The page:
The idea of “unplugging” can smack of a certain irony at a time when much of our leisure (and much more of our work) happens within the context of our attachment to technology and our technology’s attachment to the wall. But unplugging (in both literal and metaphorical senses) is possible and important. I recommend doing something novel. It needn’t be big—a trip to a new coffee shop, a craft you’ve thought of trying—although it certainly can be. The point is, shaking off the ingrained patterns of the term is a great way to mentally reset. That thing you’ve wanted to try but have never found the time for? Give it a go—even if that just means taking the first step.


A small first step to take in unwinding from the term is to clear away the physical traces of it. I'm not advocating burning your notes, but there's a great sense of catharsis in returning a pile of library books, bulldozing the snowdrift of papers in your room and literally clearing your desk. Electronically, you could put those files that have been sprawling around your hard drive into folders. Blast some music while you get rid of the flotsam and jetsam of a hectic term, and then you can focus your attention on the things that you want to do because you genuinely enjoy doing them.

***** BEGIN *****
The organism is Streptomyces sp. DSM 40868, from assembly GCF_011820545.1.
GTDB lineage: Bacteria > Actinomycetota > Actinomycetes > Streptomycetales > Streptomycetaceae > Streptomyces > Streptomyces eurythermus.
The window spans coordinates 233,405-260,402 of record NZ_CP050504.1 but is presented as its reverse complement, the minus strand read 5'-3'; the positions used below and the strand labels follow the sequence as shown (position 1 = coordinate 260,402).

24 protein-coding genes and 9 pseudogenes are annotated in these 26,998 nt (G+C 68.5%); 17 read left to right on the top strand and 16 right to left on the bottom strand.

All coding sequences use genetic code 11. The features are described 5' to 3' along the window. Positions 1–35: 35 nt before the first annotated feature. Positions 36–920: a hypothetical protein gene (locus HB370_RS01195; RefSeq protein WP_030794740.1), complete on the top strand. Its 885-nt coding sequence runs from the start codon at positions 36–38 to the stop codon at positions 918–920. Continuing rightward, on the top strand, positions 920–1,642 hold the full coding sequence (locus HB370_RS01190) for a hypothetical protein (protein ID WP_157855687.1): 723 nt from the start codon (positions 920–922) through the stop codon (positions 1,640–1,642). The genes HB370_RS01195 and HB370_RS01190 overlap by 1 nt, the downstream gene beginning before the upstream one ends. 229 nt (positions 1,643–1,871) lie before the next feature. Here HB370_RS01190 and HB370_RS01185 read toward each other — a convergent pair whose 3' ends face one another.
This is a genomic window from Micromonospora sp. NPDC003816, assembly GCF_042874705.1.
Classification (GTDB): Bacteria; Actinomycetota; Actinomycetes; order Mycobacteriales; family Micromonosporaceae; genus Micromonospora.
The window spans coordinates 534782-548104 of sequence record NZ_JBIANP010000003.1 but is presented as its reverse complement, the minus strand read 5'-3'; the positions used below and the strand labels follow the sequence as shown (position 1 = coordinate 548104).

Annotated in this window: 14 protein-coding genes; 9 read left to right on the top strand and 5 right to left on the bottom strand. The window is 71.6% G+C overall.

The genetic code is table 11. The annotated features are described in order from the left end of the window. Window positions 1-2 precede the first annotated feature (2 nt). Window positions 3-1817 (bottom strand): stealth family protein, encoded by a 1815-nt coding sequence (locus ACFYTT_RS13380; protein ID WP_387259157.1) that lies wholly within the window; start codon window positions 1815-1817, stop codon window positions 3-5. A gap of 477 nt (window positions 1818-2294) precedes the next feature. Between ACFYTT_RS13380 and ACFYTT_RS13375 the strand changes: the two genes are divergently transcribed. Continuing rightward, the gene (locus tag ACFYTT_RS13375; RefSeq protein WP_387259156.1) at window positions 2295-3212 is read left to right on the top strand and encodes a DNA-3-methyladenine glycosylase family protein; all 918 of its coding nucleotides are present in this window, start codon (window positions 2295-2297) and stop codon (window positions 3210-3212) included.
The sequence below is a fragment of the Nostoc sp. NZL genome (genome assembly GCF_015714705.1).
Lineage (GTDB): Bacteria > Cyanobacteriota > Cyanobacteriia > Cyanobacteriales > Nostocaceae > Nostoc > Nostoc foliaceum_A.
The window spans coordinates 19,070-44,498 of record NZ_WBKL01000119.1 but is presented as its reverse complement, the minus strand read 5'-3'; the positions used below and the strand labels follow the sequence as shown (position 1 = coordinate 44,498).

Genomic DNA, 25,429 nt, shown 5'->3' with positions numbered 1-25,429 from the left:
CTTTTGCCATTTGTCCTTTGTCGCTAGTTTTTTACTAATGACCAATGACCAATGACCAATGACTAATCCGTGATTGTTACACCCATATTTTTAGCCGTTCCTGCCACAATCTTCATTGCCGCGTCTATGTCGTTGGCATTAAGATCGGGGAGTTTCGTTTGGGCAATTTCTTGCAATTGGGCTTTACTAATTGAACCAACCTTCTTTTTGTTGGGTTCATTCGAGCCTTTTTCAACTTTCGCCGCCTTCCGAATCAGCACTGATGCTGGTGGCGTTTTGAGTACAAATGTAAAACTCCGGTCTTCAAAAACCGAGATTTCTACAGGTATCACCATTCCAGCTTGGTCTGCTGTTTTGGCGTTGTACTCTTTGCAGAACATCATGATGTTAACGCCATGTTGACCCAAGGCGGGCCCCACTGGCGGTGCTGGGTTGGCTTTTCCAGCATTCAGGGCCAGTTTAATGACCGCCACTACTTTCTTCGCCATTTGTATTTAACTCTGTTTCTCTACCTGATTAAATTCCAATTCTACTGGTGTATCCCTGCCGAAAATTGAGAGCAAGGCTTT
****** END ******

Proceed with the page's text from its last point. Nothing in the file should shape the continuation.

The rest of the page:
Plugged into our computers, our faces mirrored in so many Zoom windows, our speech funneled into chats and emails, it’s easy to feel a bit like a disembodied brain hooked up to a complicated technological machine. This suggestion is “old-school,” and certainly pre-Zoom: do something active with your body! Go for a longer hike, or just a walk around the block in the crisping winter weather with a friend on the way to coffee. Try a run, or a rock-climbing class, or Barre, or download a yoga or meditation class (yes, this might involve your computer). Be mindful of what it means to be an embodied brain this break—you might find it’s a great way to recharge and refresh. 


We all have our own ways of unwinding during Winter Break. After the expense of mental energy that these final weeks of a term demand, allowing the mind to reset is beneficial both to well-being and to intellectual acuity in the long run. To disengage from my laptop, I love to do outdoor activities such as skiing. There is something uniquely satisfying about the contrasts that a trip to the slopes can evoke. As you reach the top of the mountain and simply stare off into the distance, a sense of peace, of calm, washes over you; soon afterward, you set off down the run, gripped by an exhilarating sense of speed as you carve into fresh snow, cutting sleekly through the winter wind. Both moments encompass useful modes of mental reset: embracing the quiet, on the one hand, and engaging in physical activity, on the other. This is just one of many possible ways to clear your mind; making sure to do so, in whatever way you prefer, brings newfound clarity when you return to your writing and other academic work.


Notes from a Writer's Desk: How to Unplug during the Winter Break

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